In this highly revealing podcast, Aviation Week’s Michael Bruno discusses workforce challenges with two Accenture Aerospace and Defense executives. John Schmidt and Communication, Media and Technology Managing Director Jessica Kane provide keen insights into emerging workforce issues. Clearly stated, their message is: Aerospace Has a People Problem – aging Baby Boomers loom large in the workforce.
Industry Leaders Weigh In on Aerospace Workforce Challenges
Supporting this view, the influential Aerospace Industry Association, a key Aerospace lobbying group, recently named the Aerospace workforce as a key 2019 focus. Referring to building industry consensus around this challenge, Mr. Bruno asked Ms. Kane to cite the top three aerospace workforce challenges. Interestingly, she responded:
- A changing and aging workforce;
- Competition for talent form non-aerospace players, particularly Silicon Valley; and,
- Emerging technologies requiring new and different skill-sets.
Building on these major areas, Mr. Schmidt describes the perceived “bifurcation” of the existing aerospace workforce. Interestingly, he describes the large group of workers eligible and nearing retirement. Additionally, there is another large group of qualified workers just entering or considering joining the aerospace industry. With some trepidation, Mr. Schmidt points to the third group – workers around their forties. Unfortunately, workers with previous interest that didn’t join because of industry uncertainties over the past compose this group. Consequently, he asks, “where are the next crop of leaders coming from?”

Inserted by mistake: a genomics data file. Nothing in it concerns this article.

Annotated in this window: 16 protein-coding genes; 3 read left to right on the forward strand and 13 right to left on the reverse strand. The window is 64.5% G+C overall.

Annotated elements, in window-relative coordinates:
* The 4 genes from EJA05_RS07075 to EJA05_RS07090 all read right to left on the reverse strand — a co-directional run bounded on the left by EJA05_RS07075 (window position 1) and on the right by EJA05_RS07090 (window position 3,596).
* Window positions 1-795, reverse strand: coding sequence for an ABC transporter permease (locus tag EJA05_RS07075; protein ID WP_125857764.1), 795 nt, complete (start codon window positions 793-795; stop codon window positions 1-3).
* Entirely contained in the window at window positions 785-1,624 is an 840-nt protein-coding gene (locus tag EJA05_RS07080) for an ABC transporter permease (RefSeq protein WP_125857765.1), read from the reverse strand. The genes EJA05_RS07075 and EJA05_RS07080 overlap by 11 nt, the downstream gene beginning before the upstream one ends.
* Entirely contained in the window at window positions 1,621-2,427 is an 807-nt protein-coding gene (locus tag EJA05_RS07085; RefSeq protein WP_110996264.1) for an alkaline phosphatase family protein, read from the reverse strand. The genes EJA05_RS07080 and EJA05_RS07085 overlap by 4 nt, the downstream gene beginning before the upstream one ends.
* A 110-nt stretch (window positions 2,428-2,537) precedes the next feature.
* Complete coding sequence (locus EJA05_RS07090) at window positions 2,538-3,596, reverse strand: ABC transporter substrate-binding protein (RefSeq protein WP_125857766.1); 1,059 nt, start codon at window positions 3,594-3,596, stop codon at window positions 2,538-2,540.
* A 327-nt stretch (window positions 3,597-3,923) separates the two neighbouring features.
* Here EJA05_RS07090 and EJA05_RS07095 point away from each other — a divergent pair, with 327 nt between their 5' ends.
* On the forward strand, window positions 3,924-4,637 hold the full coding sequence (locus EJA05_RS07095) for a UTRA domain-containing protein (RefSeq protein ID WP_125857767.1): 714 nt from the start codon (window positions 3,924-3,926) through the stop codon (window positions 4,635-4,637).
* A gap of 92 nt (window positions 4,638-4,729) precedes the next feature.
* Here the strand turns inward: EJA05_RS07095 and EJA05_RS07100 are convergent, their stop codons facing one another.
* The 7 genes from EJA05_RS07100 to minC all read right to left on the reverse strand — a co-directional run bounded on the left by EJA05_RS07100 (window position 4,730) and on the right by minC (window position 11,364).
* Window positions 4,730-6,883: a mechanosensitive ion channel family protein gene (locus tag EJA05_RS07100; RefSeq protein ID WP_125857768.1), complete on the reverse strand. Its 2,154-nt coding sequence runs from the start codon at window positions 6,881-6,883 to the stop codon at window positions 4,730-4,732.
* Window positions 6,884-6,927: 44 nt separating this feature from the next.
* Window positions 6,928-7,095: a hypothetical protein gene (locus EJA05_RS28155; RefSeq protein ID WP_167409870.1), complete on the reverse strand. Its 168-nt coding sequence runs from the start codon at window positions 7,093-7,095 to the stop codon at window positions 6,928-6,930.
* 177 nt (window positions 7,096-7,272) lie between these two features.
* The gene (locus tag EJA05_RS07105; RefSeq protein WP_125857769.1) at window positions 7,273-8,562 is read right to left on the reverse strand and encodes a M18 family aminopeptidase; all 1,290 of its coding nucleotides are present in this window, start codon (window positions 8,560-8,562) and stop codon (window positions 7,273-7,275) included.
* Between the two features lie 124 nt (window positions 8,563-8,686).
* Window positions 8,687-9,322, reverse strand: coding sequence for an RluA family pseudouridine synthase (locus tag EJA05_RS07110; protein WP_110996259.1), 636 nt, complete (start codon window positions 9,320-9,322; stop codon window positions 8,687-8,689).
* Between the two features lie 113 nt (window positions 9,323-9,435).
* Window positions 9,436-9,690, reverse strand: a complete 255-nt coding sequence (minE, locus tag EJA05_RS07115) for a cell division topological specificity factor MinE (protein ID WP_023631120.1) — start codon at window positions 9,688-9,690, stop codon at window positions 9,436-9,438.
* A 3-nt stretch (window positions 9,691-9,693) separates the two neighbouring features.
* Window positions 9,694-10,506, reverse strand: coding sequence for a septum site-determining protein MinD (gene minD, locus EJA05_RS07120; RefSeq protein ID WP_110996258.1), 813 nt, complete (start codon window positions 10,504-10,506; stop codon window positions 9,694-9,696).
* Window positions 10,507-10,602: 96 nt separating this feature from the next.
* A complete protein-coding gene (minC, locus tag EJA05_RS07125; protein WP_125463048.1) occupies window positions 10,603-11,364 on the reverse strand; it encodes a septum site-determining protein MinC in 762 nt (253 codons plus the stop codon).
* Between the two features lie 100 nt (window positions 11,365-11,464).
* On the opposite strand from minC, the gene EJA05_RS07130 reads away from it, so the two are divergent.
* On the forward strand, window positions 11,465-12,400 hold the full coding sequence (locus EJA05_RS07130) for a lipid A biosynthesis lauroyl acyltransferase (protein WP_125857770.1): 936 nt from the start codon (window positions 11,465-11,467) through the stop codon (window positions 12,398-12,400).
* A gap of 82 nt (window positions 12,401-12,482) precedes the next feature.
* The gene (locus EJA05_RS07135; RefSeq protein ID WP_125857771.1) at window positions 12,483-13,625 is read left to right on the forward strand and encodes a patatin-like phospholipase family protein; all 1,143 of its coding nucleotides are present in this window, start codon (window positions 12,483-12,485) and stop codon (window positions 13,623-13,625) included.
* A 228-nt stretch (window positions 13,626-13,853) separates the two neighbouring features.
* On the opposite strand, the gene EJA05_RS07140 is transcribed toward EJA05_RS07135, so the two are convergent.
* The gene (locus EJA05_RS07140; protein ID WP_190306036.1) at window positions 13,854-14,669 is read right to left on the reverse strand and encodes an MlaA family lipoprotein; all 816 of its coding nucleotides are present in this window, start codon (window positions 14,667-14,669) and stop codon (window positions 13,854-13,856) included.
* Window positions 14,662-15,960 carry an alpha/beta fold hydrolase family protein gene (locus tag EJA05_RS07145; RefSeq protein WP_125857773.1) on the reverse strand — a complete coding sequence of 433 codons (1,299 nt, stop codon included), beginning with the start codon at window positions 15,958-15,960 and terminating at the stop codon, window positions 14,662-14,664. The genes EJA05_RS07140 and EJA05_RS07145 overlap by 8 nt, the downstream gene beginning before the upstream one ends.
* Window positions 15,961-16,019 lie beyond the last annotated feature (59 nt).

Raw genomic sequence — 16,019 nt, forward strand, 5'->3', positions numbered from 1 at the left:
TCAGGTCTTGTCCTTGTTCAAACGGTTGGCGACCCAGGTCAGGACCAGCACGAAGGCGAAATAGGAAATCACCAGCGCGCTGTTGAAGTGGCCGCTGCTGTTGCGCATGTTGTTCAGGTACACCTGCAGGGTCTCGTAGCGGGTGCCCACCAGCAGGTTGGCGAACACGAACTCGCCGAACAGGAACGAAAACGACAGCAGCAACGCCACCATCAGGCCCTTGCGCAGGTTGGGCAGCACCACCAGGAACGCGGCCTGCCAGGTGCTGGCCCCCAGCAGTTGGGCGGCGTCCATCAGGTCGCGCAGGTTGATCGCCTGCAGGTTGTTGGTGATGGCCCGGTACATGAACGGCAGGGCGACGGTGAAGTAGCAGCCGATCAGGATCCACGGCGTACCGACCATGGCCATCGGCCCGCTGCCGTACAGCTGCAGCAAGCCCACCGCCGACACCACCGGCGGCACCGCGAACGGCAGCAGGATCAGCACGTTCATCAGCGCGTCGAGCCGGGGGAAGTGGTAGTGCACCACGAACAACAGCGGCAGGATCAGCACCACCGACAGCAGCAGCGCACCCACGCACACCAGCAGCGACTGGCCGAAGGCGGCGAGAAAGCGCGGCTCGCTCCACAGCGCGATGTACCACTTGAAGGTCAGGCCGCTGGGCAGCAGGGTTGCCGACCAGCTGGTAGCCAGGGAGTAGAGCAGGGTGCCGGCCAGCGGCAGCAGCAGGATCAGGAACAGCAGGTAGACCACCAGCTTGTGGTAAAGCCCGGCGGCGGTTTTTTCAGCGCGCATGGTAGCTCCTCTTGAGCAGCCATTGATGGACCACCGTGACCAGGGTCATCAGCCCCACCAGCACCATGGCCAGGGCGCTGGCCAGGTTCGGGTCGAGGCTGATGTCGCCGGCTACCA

Emerging Forces: Digitization and Artificial Intelligence
Unsurprisingly, with a growing need to attract younger workers, the aerospace industry must pivot to meet the needs of these new professionals. Most noteworthy, technology is rapidly evolving and increasing the need for skills that enable smooth fits between workers and growing automation. Further, this growing automation, increasingly driven by artificial intelligence and more agile ways of connecting with workers are the keys. Likewise, Mr. Schmidt refers to many instances of large employers sub-optimizing social media platforms. Clearly, this is a huge missed opportunity and ignores the realities of the dominance of social media in younger workers’ daily lives.
Clearly, HR Transformation Needed Now for Aerospace Workforce of the Future
Unsurprisingly, some aerospace companies are beginning to react. Convincingly, Ms. Kane cites two key areas for improving HR success. The first is to know what future skills and roles will be required to meet future demands. The second key requires completing an inventory of current workforce skills and determining which of those skills are transferable to the new paradigm. Significantly, laying this key groundwork will provide the agility needed to cope with an accelerating pace of change.
For further analysis Avi8ion provides other snapshots into other areas of interest around workforce and automation here.